Growing up I would hear stories about ‘federal marijuana’ and how the G-13 strain was produced at some facility in America, and how it was the greatest thing to happen to anything. ‘They have been developing the best weed on the planet!’ was often part of the stories I would hear. I would have visions of the the dankest nugs being grown at an undisclosed, world-class facility. As time went on and I learned more about the federal medical marijuana and research program, I would learn that the stories I heard growing up were completely false.
The federal government has been growing marijuana for research purposes for decades, and to supply a handful of federal medical marijuana patients. I have never personally seen the marijuana, but I know several people that have, and it leaves a lot to be desired. Potency levels are low, and the quality is just not that good. But at least it was clean, right? Wrong. As a recent article by PBS highlights, scientists recently discovered that federally supplied marijuana for a research project was covered in mold. Per PBS:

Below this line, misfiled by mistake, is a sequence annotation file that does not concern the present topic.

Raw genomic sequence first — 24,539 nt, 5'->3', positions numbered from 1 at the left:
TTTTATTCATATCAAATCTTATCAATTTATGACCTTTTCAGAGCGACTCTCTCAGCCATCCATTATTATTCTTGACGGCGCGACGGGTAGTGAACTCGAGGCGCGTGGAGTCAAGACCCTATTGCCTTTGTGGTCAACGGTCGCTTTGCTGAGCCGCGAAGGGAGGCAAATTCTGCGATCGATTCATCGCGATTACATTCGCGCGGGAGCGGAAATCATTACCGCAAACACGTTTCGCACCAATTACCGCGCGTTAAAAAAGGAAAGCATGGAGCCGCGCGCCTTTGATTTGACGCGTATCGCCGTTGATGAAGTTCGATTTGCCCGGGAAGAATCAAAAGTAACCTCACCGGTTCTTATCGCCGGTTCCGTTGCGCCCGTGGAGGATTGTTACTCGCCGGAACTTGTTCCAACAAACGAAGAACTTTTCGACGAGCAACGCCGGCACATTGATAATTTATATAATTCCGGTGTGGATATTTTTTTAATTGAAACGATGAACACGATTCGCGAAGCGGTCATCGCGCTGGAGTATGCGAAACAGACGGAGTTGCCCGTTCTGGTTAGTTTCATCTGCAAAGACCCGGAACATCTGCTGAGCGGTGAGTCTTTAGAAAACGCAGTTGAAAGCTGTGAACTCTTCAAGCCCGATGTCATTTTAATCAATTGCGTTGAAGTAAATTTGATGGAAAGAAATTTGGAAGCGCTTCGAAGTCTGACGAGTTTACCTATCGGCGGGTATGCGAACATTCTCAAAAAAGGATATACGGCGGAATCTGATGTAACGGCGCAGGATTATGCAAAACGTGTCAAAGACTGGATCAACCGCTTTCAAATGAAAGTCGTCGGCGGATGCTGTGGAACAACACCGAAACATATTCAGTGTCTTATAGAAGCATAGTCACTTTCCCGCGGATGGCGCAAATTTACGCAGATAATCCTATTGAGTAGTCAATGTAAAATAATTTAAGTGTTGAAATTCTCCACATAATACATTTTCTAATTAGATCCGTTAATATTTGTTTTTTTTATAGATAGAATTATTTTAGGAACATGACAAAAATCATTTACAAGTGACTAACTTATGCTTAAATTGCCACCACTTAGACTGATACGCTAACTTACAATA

Sue Sisley, a primary care physician in Scottsdale, Arizona, recalls the moment she picked up the carefully wrapped package fresh from the delivery truck. Nearly two years after Sisley and her colleagues were awarded a grant to study marijuana as a treatment for 76 military veterans suffering from chronic post-traumatic stress disorder, her shipment of the drug was finally in hand.
But minutes later, as she opened the packets to weigh the drug – as required by the federal Drug Enforcement Administration – her enthusiasm turned to dismay. It didn’t look like marijuana. Most of it looked like green talcum powder.
“It didn’t resemble cannabis. It didn’t smell like cannabis,” Sisley says. What’s more, laboratory testing found that some of the samples were contaminated with mold, while others didn’t match the chemical potency Sisley had requested for the study.
As Rick Doblin, Director of Multidisciplinary Association for Psychedelic Studies (MAPS) would go on to point out later in the article, this is exactly why the federal government should not hold a virtual monopoly on marijuana production for research purposes (or any purpose for that matter). In years past this would have never been detected because marijuana testing laboratories were not common. But now that this has been discovered, it should be addressed immediately. How long have potency levels been inaccurate and harvests been tainted? Does this affect the results of previous studies by the feds? This is crap!